The U.S. Senate and medical groups have raised concerns about a national shortage of a scarce cancer drug for children. The scarcity relates to the volume of medicine being prepared by pharmaceutical companies.
The New York Times has reported that children who have a common childhood cancer called acute lymphoblastic leukemia are being put at risk due to low levels of the drug methotrexate. The limited stocks are due to problems with production on the part of the four pharmaceutical companies who manufacture the medicine.
Methotrexate is used for chemotherapy either alone or in combination with other agents. It is effective for the treatment of a number of cancers including: breast, head and neck, leukemia, lymphoma, lung, osteosarcoma and bladder.
The shortage across the country has led to concerns being raised in the Senate (by Sen. Amy Klobuchar, D-Minn) and by medical groups (including American Society of Clinical Oncology, American Cancer Society of Pediatric Hematology/Oncology and Children's Oncology Group). The activists fear that if production is not accelerated then unnecessary deaths will occur.
The Huffington Post notes that the medical groups have written to the pharmaceutical companies who make the drug. In their letter they wrote:
“Doctors and pharmacists are scrounging for supply with very little luck and are beginning to ration the remaining supply. It is not an understatement to say that this is creating a panic in the childhood cancer community.”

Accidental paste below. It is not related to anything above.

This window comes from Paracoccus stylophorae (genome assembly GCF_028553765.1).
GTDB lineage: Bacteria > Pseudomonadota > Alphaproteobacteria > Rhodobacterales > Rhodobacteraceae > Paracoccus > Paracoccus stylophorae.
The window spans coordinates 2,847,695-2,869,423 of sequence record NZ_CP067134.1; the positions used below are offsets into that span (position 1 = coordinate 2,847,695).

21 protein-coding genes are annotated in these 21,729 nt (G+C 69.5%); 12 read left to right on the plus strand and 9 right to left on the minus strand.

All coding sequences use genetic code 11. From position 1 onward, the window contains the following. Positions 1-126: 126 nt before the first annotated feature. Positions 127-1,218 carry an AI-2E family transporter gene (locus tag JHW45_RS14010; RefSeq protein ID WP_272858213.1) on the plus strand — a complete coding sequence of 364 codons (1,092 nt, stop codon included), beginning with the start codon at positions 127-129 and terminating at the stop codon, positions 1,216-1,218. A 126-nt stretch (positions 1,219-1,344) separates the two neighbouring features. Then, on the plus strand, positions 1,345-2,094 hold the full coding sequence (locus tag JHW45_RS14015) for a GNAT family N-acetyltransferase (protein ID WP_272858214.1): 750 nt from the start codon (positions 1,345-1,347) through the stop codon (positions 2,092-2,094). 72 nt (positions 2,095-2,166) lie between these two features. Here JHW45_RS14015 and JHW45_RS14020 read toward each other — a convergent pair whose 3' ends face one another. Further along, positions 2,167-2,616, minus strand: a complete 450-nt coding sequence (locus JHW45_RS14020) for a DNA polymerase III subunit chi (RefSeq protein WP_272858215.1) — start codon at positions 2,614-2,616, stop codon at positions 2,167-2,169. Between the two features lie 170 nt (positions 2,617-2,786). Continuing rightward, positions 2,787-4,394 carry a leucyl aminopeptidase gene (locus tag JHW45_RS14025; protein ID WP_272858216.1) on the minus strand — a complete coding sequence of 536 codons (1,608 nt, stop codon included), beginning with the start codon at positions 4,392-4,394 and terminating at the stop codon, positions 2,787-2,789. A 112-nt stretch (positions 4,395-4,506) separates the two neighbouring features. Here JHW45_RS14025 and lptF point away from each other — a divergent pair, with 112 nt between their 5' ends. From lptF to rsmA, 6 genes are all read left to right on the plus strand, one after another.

At the moment federal law does not require pharmaceutical manufacturers to notify the Federal Drug Administration (FDA) if shortages are likely to occur.
One of the reasons for the shortage, as US News Reports, is the closure of a factory owned by Ben Venue Laboratories Inc. (in Bedford, Ohio), which was undertaken at the bequest of the FDA due to hygiene standards. The other manufacturers each have a production problem. These companies are APP Pharmaceuticals LLC, Hospira Inc., Sandoz Inc. and Mylan Inc.
The website PharmaPro reports that in 2011 there were 267 new drug shortages reported, and most of these remain unresolved into 2012. The report states that “the inability to get crucial medicines has disrupted chemotherapy, surgery and care for patients with infections and pain. At least 15 deaths since 2010 have been blamed on the shortages.”
The only company to respond so far is APP Pharmaceuticals LLC, who have stated that they hope to be able to supply more quantities of the drug over the next few weeks.
Many drugs shortages occur because valuable patents have been lost by ‘big pharma’ and generic drug manufacturers have been unable to supply or haver encountered process problems or have been blocked by regulatory authorities, or production has slowed due to low profit margins on certain drugs. Whichever way it is a worrying time for those who re reliant upon lifesaving medicines.